the danger will bo roalizod when it is
too late. The mayor of Marulan has
called a public meeting and the Gov
ernment will bo petitioned for
guns to arm the citizt-ns. The In
dians say they will havo overy thing to
gain and nothing to lose by an upris
ing. If they are beaton their rations
will bo doubled, as in tho past. Buck
ley says every Indian on tho reservation
will shortly go on the warpath and that
they havo got possession of Custer's ri
fles, which the United States army has
never found.
A N'w York Ilrokrii'f'oreerli CaD the
Failure of Hi Firm lie Secured 9S350,
OOO by Fraud.
New Yotnc Nov. 17. Albert II.
Smith, the junior partner in the broker
age firm of Mills, Robeson & Smith, at
DG Broadway, is a prisoner ut. polico
headquarters eharired with ovo seventy
forgeries, aggregating S350, OCX. Smith
has acknowledged iiis guilt to Inspector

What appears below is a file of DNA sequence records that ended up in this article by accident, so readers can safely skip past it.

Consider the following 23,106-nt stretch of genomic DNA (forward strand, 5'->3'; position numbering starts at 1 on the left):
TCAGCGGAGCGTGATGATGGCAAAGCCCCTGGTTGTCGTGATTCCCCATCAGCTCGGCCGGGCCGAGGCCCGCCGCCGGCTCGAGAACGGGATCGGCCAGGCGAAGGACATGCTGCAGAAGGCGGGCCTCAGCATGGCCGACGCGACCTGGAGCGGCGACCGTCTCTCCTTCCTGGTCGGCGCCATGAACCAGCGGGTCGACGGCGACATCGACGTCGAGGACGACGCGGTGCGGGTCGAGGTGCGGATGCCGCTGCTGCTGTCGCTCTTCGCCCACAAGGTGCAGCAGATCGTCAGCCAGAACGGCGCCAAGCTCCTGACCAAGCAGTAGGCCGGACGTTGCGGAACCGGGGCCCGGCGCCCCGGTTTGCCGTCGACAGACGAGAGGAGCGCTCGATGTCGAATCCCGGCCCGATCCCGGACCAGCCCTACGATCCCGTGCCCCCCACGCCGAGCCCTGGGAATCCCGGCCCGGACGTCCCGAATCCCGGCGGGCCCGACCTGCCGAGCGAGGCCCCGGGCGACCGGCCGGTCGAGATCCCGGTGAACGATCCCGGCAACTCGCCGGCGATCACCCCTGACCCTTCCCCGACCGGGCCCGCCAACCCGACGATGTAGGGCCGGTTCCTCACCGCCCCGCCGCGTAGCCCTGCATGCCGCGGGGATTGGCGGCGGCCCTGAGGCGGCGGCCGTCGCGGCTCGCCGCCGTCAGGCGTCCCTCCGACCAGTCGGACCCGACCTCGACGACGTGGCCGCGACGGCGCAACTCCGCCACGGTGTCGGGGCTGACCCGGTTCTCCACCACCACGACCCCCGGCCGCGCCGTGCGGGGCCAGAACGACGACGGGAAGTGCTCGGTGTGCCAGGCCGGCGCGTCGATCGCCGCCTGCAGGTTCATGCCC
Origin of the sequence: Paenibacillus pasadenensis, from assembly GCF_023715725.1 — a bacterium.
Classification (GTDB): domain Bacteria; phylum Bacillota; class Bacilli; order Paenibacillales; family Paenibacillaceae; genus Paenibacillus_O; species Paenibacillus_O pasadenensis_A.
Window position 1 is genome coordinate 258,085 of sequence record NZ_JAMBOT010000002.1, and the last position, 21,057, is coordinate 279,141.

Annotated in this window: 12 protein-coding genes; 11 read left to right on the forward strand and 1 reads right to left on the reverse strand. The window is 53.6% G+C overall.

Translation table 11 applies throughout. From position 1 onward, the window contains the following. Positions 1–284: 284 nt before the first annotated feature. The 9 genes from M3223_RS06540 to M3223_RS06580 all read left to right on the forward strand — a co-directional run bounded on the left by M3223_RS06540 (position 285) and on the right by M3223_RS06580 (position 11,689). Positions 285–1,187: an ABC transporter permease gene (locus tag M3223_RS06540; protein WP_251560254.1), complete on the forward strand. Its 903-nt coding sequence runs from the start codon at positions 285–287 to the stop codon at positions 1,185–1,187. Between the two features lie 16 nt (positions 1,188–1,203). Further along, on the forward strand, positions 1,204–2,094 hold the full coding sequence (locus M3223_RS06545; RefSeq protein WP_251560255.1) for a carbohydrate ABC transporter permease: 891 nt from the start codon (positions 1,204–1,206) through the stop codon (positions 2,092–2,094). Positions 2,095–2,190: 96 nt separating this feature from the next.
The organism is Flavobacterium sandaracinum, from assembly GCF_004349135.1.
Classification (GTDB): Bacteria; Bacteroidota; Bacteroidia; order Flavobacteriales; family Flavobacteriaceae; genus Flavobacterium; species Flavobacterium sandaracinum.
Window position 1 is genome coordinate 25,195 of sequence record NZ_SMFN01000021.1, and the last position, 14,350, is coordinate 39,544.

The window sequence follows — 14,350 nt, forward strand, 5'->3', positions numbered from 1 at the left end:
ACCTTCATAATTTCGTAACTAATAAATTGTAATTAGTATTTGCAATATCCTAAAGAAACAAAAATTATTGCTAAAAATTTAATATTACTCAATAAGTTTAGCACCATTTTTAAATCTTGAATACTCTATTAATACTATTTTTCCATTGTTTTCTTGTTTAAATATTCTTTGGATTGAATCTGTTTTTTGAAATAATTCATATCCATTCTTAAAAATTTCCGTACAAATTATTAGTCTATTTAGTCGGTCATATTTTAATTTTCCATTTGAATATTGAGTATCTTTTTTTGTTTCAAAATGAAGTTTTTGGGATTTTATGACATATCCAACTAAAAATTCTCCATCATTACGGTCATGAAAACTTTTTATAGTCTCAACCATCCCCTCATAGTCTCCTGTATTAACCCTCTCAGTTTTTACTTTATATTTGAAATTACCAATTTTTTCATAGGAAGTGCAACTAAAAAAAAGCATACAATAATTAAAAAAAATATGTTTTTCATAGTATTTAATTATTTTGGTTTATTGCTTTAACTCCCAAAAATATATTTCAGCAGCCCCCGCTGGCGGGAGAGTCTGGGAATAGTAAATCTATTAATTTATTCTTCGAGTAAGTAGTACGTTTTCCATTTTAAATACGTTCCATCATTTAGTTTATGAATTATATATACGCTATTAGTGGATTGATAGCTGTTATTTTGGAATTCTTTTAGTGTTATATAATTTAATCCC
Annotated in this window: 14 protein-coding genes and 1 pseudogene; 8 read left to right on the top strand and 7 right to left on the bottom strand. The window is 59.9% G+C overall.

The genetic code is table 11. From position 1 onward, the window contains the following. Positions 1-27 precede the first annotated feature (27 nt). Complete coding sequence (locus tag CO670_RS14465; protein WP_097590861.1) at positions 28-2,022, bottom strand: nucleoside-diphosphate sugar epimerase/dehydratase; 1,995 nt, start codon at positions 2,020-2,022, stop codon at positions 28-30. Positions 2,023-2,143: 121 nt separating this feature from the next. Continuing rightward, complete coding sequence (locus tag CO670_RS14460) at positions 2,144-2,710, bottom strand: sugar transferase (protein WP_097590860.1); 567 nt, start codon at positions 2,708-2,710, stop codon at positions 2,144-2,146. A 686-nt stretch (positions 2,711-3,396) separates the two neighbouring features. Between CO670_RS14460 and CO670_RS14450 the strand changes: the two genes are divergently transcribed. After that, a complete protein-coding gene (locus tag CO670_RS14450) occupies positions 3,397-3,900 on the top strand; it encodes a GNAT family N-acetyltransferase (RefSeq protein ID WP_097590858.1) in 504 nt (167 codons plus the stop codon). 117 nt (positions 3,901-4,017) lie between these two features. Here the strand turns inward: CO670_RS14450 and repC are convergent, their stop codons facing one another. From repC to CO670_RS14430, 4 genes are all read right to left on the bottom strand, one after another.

Byrnes, and has turned over all his.
property to W. A. Watson for the bene
fit of his creditors. Tho discovery of
the forgeries, which oovw a period of
six years, was accidentally made on
Satarday morning by a clerk. In
hi3 confession Smith, says he used
th money obtained by his forgeries
to reimburse customers of the firm
who bad lost money on bis sug
gestions. The lofcs resulting from
Smith's misdoings will fall upon his
firm, which has ben in existence since
1872 and which has been held in tho
highest repute. The firm has assigned.
Smith's crime, is forgery in the
first degree, aid as he has confessed bis
guilt he can not escape a long term of
imprisonment. He is 45 years old and
a childless, widower. All of Smith's
forgeries are not a total loss to the
firm, as about one-fourth can be re
covered The net loss will be 27,000.
Smith, was arraigned at tho Jeffer
son Market police court and was re